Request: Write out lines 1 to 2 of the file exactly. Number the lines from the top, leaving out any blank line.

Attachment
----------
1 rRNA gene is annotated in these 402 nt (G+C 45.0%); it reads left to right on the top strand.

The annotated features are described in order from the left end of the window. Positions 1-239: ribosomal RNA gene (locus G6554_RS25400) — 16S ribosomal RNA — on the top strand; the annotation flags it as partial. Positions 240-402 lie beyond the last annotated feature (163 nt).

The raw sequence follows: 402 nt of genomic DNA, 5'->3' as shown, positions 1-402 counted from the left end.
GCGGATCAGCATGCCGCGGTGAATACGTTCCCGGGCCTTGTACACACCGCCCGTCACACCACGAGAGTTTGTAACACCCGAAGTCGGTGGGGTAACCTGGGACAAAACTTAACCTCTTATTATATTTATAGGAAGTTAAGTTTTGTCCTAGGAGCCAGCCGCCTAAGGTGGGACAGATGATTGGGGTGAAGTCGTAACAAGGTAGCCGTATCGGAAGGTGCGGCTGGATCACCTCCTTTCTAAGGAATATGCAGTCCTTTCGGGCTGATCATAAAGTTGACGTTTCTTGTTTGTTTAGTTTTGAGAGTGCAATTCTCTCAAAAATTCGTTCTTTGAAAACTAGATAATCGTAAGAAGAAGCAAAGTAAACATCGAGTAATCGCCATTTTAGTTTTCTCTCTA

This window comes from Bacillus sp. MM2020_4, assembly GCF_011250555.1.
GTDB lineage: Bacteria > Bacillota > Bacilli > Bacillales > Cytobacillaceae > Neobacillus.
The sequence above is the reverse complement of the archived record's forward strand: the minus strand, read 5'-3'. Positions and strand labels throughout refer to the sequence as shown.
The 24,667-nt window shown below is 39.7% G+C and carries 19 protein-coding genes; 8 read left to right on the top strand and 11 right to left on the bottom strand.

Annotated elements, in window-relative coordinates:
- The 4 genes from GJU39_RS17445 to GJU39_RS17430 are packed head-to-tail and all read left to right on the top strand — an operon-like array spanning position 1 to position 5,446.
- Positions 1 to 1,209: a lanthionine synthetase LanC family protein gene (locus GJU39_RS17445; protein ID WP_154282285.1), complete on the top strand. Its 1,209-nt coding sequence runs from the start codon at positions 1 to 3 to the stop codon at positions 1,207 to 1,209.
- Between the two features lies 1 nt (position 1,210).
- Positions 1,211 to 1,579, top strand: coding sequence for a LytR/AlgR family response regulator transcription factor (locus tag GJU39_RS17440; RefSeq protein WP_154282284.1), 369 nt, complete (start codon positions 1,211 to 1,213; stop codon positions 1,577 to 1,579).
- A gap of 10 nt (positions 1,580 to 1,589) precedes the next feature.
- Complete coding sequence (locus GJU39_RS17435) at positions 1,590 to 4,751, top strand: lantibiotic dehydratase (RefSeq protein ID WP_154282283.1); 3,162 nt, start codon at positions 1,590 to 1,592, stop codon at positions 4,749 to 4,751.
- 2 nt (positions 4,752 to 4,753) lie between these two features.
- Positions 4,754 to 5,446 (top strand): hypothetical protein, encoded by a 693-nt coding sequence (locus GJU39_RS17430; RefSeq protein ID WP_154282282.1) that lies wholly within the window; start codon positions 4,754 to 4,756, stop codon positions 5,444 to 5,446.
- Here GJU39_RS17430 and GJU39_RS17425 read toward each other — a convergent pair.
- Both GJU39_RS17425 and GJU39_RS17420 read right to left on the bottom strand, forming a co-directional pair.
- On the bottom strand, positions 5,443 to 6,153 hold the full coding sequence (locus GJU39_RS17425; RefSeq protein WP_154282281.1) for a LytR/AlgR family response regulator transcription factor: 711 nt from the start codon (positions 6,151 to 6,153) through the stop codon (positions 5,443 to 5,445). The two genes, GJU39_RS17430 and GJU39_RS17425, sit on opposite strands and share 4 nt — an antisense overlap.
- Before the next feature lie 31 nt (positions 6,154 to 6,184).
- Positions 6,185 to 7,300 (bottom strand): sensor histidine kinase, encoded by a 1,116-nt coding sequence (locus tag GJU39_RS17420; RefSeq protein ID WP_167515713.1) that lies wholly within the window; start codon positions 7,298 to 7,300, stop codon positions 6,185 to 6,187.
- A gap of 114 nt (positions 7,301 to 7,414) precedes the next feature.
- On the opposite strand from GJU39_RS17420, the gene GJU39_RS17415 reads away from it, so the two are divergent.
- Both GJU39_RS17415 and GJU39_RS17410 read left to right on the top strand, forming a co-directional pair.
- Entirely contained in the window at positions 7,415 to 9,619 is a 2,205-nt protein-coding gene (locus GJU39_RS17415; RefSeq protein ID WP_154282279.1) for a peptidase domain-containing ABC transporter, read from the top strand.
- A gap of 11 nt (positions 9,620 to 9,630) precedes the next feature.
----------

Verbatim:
1 rRNA gene is annotated in these 402 nt (G+C 45.0%); it reads left to right on the top strand.

The annotated features are described in order from the left end of the window. Positions 1-239: ribosomal RNA gene (locus G6554_RS25400) — 16S ribosomal RNA — on the top strand; the annotation flags it as partial. Positions 240-402 lie beyond the last annotated feature (163 nt).